So I had to go through Kigali, Kilimanjaro, then Dar. This makes the airline a regional town service taxi of sorts. Kenya Airways would charge two times what Rwandair charges but it would take you four hours instead of the 10 hours.

I thought Rwandair still had some work to do but the lesson learnt set me against the revamping of Uganda Airlines.

From almost nowhere, our flight was diverted to Nairobi before heading to Kigali in the course of which we lost two hours instead of the normal 35 minutes to Kigali from Entebbe. In Rwanda, our aircraft and quite a number of other international fliers could not land to allow for a high profile activity at the airport presided over by none other than President Paul Kagame. Instead of Rwanda State House, he had chosen to use the airport for a detailed programme to see off the visiting King of Morocco.

This we learnt when we landed after looming the air, our craft with about 250 tense and panic-stricken  passengers on board,  for what seemed like eternity. It is amazing how much power African dictators wield apparently.

And a little discourteous that President Paul Kagame was hosting and seeing off a foreign King in grand style a few days after the death of Rwanda’s own King Kigeli V Ndahindurwa who has been denied a fitting regal funeral in Rwanda.

Such liberty to keep planes hovering as they wait to land doesn’t happen even at the busiest airports in the world; Heathrow, Gatwick, Schiphol in Amsterdam, Brussels name it.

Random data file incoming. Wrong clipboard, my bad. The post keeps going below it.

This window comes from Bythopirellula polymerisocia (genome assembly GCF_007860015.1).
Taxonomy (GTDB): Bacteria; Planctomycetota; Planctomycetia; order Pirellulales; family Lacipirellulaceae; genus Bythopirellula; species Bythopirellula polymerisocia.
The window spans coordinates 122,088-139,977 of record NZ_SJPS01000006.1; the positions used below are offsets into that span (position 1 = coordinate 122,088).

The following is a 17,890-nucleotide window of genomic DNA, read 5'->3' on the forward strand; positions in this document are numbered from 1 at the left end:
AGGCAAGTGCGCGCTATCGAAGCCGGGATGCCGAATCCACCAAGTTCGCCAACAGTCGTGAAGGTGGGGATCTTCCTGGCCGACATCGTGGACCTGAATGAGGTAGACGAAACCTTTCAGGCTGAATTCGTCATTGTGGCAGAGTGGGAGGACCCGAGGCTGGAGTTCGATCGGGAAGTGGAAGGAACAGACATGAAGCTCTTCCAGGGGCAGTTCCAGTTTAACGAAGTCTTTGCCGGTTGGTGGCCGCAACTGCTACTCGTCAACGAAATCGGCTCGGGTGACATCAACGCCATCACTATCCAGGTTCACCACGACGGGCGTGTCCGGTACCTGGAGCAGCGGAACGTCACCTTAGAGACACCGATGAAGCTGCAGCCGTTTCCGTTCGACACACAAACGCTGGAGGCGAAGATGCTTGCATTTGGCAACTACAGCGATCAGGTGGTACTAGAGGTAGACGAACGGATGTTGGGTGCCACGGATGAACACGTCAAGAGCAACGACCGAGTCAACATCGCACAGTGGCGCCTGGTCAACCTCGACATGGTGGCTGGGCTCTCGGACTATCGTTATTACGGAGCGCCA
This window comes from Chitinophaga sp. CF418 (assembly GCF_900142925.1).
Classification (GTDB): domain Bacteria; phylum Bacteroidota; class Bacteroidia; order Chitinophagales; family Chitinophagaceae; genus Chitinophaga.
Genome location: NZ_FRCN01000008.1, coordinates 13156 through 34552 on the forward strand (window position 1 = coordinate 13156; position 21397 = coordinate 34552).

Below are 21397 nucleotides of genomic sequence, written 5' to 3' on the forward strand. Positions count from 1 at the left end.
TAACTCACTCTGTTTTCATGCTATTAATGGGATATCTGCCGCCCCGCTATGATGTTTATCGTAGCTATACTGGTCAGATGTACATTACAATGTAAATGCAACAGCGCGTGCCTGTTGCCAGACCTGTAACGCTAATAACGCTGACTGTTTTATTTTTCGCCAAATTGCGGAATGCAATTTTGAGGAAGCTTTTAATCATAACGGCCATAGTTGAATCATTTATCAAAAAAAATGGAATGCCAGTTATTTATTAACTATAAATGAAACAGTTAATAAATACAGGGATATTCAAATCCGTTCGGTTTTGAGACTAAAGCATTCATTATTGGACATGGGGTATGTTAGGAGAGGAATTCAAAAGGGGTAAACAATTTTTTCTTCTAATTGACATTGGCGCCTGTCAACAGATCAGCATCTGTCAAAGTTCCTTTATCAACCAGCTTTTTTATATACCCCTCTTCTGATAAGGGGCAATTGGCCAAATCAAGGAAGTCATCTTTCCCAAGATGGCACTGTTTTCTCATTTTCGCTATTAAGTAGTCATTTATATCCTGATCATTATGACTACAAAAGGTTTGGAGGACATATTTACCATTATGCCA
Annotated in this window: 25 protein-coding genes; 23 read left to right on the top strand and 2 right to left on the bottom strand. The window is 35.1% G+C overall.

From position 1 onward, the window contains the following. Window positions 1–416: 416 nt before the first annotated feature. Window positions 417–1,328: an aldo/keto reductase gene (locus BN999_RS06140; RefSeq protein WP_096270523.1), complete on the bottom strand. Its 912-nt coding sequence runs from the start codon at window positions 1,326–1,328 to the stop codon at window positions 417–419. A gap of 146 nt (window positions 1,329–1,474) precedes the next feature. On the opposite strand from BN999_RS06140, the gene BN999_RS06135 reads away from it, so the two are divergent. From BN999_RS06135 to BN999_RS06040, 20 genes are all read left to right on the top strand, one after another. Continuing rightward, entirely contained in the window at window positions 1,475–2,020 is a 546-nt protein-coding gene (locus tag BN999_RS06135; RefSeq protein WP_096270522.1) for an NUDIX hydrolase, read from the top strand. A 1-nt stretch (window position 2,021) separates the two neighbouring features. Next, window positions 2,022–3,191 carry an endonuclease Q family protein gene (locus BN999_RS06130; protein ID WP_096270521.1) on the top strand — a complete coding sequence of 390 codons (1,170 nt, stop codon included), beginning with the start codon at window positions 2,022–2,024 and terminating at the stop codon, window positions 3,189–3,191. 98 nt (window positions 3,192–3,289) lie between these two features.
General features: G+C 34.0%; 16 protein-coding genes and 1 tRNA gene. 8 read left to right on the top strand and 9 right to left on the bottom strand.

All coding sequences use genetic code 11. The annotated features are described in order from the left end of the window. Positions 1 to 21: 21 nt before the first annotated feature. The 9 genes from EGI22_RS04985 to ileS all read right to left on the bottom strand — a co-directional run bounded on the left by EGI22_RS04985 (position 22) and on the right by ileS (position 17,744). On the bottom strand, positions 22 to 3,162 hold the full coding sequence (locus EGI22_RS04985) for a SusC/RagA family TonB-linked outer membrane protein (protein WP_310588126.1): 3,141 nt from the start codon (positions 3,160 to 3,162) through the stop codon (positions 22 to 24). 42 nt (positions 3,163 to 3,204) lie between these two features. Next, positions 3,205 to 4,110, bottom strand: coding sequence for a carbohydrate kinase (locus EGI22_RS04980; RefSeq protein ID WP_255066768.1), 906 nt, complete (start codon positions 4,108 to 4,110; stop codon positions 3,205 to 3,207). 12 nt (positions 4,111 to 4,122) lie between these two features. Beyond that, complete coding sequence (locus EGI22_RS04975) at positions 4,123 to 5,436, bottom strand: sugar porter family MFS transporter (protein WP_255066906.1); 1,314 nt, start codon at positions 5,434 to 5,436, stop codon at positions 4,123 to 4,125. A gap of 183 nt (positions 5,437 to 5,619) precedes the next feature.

In the process, many passengers missed connecting flights and were referred to the hotels, the business lounge and the VIP lounge at the airport. I chose the business lounge for want of a more authentic experience.

The return journey was less eventful but gave me time to meditate on the few lessons learnt. It was clear that half of the passenger detail in the Business Class were spies and security operatives of some sort dressed like air hosts and hostesses.

This made it hard for me to eat anything with confidence despite the hunger after hours in flight and transit. The service was fairly commendable though, the suspicions notwithstanding. I noted also that there were so many White passengers, a sign that Uganda is losing many tourists to Rwanda.

Constantly, we were addressed in Rwandese first then English, a little disheartening but a sign that Rwanda could be dropping her francophone connections.

Okutambula kulaba okudda Kunyumya.
Now back to those asking Nambooze to slow down, she won’t heed to that call. Instead, just pray for her complete healing. I presume those that fell sick during the Museveni bush days in Luweero could NOT afford the privilege and luxury of falling sick. Instead they had to have Dr. Kiiza Besigye to treat them at the battle front then get back to work soon after.

All we need is to provide as many “doctors” as possible to treat the fighters at the frontline instead of asking the fighters to retreat.

I had traveled with my son to whom I had intimated that with the spies on the plane, I couldn’t afford to fall asleep. I tried my best but he has just sent a picture of yours truly asleep mid-flight. Tufudde.